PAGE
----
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Garcia v. United States

United States District Court, W.D. North Carolina, Statesville Division

June 6, 2017

LUIS ENRIQUE GARCIA, Petitioner,
v.
UNITED STATES OF AMERICA, Respondent.

          ORDER

          Richard L. Voorhees United States District Judge.

         THIS MATTER is before the Court on an initial review of Luis Enrique Garcia's pro se Motion to Vacate, Set Aside or Correct Sentence pursuant to 28 U.S.C. § 2255. (Doc. No. 1).

         I.BACKGROUND

         Petitioner pled guilty, pursuant to a plea deal, in federal district court to one count of conspiracy to distribute and possess with intent to distribute methamphetamine, in violation of 21 U.S.C. §§ 846 and 841(b)(1)(A). Acceptance and Entry of Guilty Plea, Doc. No. 31.[1] The Court imposed a mandatory minimum sentence of 188 months. Stmnt. of Reasons, Doc. No. 43. Judgment was entered on December 18, 2013. J., Doc. No. 42.

         Notwithstanding Petitioner's assertions to the contrary, he timely filed a pro se notice of appeal, Doc. No. 44, [2] and on September 30, 2014, the Fourth Circuit Court of Appeals issued an opinion dismissing the appeal, in part, and affirming judgment, in part. United States v. Garcia, 583 F. App'x 265 (4th Cir. 2014) (unpublished). On August 24, 2015, Petitioner, through counsel, filed a motion in this Court for a sentence reduction pursuant to Amendment 782 of the United States Sentencing Guidelines (“U.S.S.G.”).[3] Doc. No. 59. On December 28, 2015, the Court entered an Order reducing Petitioner's sentence under Amendment 782 to 151 months' imprisonment. Doc. No. 61.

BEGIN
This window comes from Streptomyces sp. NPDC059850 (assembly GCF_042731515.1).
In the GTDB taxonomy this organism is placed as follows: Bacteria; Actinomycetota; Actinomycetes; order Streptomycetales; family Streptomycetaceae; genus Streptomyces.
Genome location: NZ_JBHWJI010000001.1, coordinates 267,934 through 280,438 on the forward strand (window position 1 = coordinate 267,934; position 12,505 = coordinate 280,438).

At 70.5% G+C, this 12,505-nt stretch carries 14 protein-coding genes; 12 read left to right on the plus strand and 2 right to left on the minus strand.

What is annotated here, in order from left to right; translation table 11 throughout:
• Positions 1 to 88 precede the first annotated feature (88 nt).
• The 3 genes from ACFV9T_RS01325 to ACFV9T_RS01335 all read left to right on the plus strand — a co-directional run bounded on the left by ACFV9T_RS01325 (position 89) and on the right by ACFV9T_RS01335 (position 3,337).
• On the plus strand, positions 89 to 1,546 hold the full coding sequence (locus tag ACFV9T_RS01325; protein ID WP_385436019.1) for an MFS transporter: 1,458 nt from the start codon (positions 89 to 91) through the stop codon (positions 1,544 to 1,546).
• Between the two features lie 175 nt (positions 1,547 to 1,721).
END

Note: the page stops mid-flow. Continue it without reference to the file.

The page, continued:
Petitioner filed the instant Motion to Vacate on April 22, 2017, when he placed in the prison mail system. Petitioner's grounds for relief are difficult to follow but all allege deficiencies on the part of trial counsel for failing to follow through on promises to obtain a reduced sentence. (Mot. to Vacate 4-6, 8, 13-14, Doc. No. 1.) Additionally, Petitioner claims that his plea was not knowing, intelligent, or voluntary because he did not understand what he was agreeing to. (Mot. to Vacate 8.)

         II. STANDARD OF REVIEW

         The Court is guided by Rule 4(b) of the Rules Governing Section 2255 Proceedings for the United States District Court, which directs district courts to dismiss habeas motions when it plainly appears from the motion and any attached exhibits that the petitioner is not entitled to relief. Rule 4(b), 28 U.S.C.A. foll. § 2255. In conducting its review under Rule 4, the district court “has the power to raise affirmative defenses sua sponte, ” including a statute of limitations defense under 28 U.S.C. § 2255(f). Hill v. Braxton, 277 F.3d 701, 706 (4th Cir. 2002). The court may dismiss a petition as untimely under Rule 4, however, only if it is clear that the petition is untimely, and the petitioner had notice of the statute of limitations and addressed the issue. Id. at 706-707.

         III. DISCUSSION